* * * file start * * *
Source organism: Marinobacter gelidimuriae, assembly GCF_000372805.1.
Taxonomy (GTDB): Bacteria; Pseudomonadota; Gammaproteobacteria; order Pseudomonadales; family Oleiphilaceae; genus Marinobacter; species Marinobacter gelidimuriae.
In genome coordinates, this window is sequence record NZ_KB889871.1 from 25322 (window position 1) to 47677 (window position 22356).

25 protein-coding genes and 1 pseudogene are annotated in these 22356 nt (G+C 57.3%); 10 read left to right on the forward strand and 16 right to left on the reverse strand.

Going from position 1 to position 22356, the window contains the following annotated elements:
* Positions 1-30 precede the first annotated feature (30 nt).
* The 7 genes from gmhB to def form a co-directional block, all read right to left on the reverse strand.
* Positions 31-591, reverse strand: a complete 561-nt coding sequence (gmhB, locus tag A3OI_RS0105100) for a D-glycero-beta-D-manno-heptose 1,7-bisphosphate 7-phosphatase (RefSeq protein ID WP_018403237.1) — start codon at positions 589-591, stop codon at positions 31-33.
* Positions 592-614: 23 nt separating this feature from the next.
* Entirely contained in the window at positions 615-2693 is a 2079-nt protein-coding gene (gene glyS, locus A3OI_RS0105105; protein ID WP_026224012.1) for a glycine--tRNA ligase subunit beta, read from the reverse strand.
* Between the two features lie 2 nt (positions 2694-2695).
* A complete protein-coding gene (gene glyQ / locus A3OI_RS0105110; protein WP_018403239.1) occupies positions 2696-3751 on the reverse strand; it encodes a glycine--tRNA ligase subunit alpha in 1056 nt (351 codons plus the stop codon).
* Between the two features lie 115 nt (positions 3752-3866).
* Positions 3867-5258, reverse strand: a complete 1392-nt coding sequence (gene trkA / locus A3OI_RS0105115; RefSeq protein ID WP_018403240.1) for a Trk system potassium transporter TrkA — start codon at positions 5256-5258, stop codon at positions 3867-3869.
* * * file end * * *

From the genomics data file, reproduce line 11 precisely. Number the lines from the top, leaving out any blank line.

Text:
* Between the two features lie 2 nt (positions 2694-2695).